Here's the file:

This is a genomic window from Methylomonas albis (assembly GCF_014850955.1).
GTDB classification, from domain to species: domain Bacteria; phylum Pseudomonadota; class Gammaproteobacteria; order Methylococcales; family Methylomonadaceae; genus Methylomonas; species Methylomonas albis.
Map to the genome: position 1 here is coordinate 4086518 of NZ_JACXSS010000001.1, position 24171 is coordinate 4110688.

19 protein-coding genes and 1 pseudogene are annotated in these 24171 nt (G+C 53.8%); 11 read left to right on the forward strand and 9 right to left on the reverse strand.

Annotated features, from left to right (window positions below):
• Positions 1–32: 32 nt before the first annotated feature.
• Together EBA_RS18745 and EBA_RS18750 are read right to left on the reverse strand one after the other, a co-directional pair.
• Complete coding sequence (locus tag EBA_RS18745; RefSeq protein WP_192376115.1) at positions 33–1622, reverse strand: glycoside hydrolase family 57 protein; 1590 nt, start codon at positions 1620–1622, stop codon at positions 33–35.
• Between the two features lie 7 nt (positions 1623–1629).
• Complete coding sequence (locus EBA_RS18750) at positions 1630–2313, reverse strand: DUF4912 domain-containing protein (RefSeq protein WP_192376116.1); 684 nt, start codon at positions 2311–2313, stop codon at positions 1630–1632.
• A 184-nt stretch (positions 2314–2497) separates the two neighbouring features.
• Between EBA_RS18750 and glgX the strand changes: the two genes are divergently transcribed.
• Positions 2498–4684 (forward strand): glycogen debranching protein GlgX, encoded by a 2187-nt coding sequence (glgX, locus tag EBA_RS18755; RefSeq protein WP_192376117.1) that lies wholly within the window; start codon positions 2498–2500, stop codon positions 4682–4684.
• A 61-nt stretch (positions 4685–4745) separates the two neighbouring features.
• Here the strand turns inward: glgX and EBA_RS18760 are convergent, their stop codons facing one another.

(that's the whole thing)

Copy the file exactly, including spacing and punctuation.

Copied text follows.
This is a genomic window from Methylomonas albis (assembly GCF_014850955.1).
GTDB classification, from domain to species: domain Bacteria; phylum Pseudomonadota; class Gammaproteobacteria; order Methylococcales; family Methylomonadaceae; genus Methylomonas; species Methylomonas albis.
Map to the genome: position 1 here is coordinate 4086518 of NZ_JACXSS010000001.1, position 24171 is coordinate 4110688.

19 protein-coding genes and 1 pseudogene are annotated in these 24171 nt (G+C 53.8%); 11 read left to right on the forward strand and 9 right to left on the reverse strand.

Annotated features, from left to right (window positions below):
• Positions 1–32: 32 nt before the first annotated feature.
• Together EBA_RS18745 and EBA_RS18750 are read right to left on the reverse strand one after the other, a co-directional pair.
• Complete coding sequence (locus tag EBA_RS18745; RefSeq protein WP_192376115.1) at positions 33–1622, reverse strand: glycoside hydrolase family 57 protein; 1590 nt, start codon at positions 1620–1622, stop codon at positions 33–35.
• Between the two features lie 7 nt (positions 1623–1629).
• Complete coding sequence (locus EBA_RS18750) at positions 1630–2313, reverse strand: DUF4912 domain-containing protein (RefSeq protein WP_192376116.1); 684 nt, start codon at positions 2311–2313, stop codon at positions 1630–1632.
• A 184-nt stretch (positions 2314–2497) separates the two neighbouring features.
• Between EBA_RS18750 and glgX the strand changes: the two genes are divergently transcribed.
• Positions 2498–4684 (forward strand): glycogen debranching protein GlgX, encoded by a 2187-nt coding sequence (glgX, locus tag EBA_RS18755; RefSeq protein WP_192376117.1) that lies wholly within the window; start codon positions 2498–2500, stop codon positions 4682–4684.
• A 61-nt stretch (positions 4685–4745) separates the two neighbouring features.
• Here the strand turns inward: glgX and EBA_RS18760 are convergent, their stop codons facing one another.